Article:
Believe it or not, the one-year anniversary of the date the General Data Protection Regulation went into effect is almost upon us. The May 25, 2018 date will live in infamy for many organizations — particularly those that scrambled to get their people, processes and technologies in order ahead of the GDPR deadline.
But now that we’re a year in, and the initial chaos has died down, it’s the perfect time to reflect upon how GDPR has impacted organizations over the past 12 months — and not just from a data privacy perspective, but from an overall risk standpoint. With this in mind, I’d like to discuss how the regulation has prompted organizations to take IoT security more seriously.
IoT visibility is central to GDPR compliance
IoT has exploded the attack surface, making complete visibility into all connected endpoints across all computing environments a major challenge for many IT security teams. In my first IoT Agenda post, I talked about how, for many of our enterprise customers, it’s not uncommon that we profile a third or more IP-enabled endpoints as IoT-type devices — but many IT security teams don’t even know these devices are on their networks.
If you don’t know an IoT device is on your network, how can you protect it? You can’t. Not only does this introduce significant enterprise risk, but, in the case of GDPR, failing to implement proper security controls and data privacy measures on IoT devices leaves you vulnerable to compliance fines and associated consequences, such as a damaged reputation and loss of customers.
Rather than risk noncompliance, many organizations are getting serious about IoT security. And it all starts with visibility.
Network infrastructure monitoring technology helps organizations unearth unknown networks and attached endpoints to gain complete network visibility into all assets residing across all computing environments, as well as data at rest, data in transit and data in process. Armed with this information, internal teams can answer important questions such as: What IoT devices are on corporate networks? What data is being held, where and why? Who’s accessing that data and is access appropriate? Most importantly, with an accurate understanding of the state of their network infrastructure, IT security teams can protect all IoT devices and the data they analyze and transmit as specified by GDPR.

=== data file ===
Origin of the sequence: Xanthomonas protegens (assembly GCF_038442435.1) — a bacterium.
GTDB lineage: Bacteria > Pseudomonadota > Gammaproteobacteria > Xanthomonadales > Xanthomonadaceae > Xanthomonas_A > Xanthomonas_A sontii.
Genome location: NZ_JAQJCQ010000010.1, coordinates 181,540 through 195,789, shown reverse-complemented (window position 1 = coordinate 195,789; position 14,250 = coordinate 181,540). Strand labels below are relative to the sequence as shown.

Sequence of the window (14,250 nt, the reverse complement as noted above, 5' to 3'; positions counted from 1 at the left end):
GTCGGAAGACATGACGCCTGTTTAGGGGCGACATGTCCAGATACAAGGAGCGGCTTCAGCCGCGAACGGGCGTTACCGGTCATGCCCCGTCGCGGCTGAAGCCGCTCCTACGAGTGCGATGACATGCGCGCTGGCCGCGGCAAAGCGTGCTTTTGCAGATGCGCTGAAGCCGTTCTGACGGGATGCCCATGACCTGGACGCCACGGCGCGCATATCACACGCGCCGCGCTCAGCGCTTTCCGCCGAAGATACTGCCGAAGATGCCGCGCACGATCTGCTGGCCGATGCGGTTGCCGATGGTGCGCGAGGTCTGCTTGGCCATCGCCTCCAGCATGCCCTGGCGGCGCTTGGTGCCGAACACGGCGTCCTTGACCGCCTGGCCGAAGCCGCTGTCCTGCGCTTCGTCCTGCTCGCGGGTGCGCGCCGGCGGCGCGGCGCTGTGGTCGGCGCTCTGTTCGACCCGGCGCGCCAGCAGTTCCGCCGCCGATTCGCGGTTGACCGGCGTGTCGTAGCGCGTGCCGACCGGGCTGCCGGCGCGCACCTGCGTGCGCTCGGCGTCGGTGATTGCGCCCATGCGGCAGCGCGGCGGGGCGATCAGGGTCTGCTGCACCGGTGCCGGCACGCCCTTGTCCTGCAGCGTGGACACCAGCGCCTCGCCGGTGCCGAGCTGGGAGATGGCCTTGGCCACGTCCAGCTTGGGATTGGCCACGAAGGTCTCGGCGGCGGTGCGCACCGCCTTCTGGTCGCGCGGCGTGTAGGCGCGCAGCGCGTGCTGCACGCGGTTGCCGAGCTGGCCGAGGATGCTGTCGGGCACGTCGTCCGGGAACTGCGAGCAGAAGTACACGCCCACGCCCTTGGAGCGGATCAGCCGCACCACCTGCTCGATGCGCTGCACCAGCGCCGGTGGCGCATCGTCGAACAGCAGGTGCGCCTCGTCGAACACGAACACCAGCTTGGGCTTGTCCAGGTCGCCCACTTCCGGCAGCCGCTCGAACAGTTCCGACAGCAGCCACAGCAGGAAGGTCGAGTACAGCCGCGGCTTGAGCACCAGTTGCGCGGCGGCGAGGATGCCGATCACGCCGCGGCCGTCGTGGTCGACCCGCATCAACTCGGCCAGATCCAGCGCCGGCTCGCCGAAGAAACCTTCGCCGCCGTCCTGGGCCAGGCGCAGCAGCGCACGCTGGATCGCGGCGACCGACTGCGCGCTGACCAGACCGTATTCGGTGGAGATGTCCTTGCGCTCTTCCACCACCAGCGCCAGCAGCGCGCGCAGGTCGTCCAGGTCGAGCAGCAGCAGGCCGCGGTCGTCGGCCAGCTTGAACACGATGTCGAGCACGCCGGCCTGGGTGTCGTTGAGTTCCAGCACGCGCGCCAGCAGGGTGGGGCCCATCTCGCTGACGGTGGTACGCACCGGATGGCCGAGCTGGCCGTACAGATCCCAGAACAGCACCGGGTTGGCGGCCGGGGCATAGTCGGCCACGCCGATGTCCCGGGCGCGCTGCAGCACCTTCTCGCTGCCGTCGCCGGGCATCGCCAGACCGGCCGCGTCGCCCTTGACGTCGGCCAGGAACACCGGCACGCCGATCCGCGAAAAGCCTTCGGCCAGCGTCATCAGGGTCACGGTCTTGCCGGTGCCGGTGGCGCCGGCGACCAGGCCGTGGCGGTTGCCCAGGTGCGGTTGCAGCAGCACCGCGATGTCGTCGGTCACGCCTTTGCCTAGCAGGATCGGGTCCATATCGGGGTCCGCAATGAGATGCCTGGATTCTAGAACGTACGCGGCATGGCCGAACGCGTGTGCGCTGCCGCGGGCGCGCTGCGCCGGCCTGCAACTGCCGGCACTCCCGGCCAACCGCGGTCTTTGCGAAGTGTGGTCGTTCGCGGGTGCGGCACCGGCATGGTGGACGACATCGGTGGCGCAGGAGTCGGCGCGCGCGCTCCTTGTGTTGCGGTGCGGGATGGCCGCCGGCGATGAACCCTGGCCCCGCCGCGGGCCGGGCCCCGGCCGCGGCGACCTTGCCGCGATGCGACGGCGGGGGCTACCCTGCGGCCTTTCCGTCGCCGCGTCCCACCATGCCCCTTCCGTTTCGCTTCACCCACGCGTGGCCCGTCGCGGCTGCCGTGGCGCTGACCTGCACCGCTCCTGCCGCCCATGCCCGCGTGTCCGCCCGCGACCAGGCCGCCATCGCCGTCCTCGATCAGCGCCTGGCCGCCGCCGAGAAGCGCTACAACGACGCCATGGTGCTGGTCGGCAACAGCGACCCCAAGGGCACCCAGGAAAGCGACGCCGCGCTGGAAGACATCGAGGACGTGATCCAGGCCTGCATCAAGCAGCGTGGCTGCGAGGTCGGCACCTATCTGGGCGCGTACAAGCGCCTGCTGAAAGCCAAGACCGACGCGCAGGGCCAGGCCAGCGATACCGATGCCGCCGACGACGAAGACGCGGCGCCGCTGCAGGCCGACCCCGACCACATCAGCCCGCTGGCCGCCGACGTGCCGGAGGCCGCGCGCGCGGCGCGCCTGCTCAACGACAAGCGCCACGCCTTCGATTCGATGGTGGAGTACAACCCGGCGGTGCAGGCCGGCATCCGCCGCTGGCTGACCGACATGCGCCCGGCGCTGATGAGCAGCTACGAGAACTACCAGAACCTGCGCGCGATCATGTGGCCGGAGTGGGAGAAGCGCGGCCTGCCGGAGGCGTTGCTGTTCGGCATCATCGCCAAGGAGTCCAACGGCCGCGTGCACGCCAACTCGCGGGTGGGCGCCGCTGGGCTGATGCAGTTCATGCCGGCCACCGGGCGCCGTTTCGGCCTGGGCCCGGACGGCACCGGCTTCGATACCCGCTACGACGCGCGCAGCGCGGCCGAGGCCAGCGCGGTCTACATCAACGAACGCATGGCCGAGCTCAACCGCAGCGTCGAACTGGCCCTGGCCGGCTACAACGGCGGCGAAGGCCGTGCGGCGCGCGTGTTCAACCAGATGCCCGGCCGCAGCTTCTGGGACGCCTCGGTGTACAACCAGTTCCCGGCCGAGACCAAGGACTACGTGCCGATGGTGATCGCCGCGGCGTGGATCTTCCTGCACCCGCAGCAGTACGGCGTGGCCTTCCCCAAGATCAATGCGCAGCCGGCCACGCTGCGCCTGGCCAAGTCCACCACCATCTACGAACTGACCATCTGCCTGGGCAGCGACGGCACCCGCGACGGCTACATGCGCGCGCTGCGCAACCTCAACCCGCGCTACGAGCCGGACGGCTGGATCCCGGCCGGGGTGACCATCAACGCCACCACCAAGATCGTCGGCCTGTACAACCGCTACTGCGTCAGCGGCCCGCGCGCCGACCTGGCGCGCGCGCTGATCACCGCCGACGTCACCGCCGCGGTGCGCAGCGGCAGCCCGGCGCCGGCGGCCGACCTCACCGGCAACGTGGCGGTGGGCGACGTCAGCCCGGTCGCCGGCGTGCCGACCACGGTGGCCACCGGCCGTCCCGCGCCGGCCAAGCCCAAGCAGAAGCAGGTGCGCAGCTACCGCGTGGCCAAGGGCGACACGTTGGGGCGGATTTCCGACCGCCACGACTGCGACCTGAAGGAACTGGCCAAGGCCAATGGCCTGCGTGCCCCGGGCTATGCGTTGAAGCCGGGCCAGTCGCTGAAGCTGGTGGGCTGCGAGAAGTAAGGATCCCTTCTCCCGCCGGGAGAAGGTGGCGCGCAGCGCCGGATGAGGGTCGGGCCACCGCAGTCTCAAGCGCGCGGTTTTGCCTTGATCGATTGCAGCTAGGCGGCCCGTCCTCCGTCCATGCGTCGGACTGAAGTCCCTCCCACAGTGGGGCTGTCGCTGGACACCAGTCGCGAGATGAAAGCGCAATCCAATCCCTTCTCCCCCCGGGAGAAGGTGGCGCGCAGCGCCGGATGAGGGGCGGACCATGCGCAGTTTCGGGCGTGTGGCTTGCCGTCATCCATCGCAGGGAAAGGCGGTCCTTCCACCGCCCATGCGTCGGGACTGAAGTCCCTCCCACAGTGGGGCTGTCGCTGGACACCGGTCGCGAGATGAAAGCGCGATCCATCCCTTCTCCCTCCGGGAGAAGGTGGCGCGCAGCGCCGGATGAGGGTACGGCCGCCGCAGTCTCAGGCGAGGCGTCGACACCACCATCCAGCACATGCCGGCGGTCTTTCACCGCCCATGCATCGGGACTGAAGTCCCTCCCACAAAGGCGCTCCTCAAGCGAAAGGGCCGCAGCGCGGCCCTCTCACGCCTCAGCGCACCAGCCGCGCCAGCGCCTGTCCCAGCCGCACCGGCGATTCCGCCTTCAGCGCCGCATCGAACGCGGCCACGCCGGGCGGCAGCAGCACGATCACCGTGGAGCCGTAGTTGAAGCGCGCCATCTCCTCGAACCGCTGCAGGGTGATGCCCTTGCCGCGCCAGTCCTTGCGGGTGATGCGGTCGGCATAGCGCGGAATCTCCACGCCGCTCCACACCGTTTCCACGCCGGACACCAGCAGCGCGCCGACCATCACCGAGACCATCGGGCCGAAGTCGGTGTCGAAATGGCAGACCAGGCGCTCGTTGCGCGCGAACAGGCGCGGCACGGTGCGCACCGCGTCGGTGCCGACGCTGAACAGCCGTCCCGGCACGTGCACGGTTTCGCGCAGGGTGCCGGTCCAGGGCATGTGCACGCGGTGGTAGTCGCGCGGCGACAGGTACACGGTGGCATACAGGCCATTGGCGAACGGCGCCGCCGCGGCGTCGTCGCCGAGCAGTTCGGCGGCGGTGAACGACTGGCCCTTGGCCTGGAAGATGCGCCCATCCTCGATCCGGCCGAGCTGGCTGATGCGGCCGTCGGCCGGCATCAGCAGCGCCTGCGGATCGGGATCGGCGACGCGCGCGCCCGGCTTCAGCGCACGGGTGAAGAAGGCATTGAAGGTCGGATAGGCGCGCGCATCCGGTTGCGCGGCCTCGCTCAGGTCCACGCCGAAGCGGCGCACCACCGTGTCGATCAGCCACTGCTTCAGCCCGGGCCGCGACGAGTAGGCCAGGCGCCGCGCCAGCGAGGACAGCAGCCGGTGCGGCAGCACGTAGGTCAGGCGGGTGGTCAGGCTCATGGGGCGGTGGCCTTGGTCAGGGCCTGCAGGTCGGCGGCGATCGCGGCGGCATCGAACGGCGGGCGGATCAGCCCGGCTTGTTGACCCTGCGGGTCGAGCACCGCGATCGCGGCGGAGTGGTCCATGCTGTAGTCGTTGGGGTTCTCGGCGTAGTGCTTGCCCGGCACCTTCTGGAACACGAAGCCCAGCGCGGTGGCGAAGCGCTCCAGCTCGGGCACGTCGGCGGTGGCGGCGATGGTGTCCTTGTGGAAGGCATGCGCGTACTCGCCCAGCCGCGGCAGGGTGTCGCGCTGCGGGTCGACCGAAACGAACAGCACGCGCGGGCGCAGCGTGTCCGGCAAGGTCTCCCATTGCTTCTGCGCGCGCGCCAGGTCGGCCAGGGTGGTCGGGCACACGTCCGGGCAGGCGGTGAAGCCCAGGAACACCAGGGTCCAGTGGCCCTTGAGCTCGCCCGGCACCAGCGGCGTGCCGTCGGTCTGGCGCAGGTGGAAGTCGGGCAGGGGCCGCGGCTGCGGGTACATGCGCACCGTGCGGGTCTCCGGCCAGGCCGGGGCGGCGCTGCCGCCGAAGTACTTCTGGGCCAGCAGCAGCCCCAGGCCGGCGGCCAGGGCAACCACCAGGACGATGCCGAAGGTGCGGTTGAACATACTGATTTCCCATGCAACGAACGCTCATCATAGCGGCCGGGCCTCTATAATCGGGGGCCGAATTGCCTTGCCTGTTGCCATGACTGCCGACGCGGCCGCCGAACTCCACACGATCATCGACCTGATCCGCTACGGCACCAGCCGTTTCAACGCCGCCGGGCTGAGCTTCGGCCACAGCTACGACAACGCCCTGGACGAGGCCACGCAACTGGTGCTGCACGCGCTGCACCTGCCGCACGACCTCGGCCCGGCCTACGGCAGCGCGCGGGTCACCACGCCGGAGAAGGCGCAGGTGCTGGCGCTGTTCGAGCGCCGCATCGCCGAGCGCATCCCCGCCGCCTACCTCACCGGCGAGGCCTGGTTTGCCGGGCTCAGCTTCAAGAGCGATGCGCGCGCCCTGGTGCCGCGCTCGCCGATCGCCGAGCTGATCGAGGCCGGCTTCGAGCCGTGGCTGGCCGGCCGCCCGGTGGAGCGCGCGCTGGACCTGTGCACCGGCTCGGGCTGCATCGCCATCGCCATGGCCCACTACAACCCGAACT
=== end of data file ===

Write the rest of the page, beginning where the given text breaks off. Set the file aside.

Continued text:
Beyond understanding what IoT devices are on corporate networks, IT security teams must also know where they are, what they’re doing and who they’re communicating with to ensure proper security and compliance measures and to protect personally identifiable information. Helpful practices to consider include monitoring IP addresses on the network and how they’re moving, identifying potential leak paths and unauthorized communications to and from the internet, and detecting anomalous traffic and behavior.
The role of automated policy management
If knowing is half the battle; the other half comprises action. Once companies have a comprehensive understanding of the endpoints and data residing on their networks, they can develop “zones of control,” bringing each under the right network policies and access rules.
Automated policy orchestration tools help companies achieve continuous security and compliance with regulations, such as GDPR, because they enforce appropriate access policies, rules and configurations on all assets, regardless of how they change or move. Additionally, in the event of noncompliance, policy orchestration technology makes it easier for IT security teams to identify where the violation occurred — a capability that comes in especially handy if an organization needs to meet GDPR’s 72-hour breach notification deadline.
Prioritizing IoT security
To achieve IoT compliance in a GDPR world, organizations must have real-time visibility across all of their networks, devices, endpoints and data. They must be able to immediately detect any suspicious network behavior or compliance gaps. And they must automate response so they can quickly remediate security and compliance violations. Network infrastructure monitoring technology and automated policy management, along with the above tips, are a good start to achieving not only GDPR compliance, but a stronger security posture. And now that most companies have mastered the basic building blocks of GDPR, hopefully we’ll continue to see IoT security and compliance become a greater priority over the coming year.
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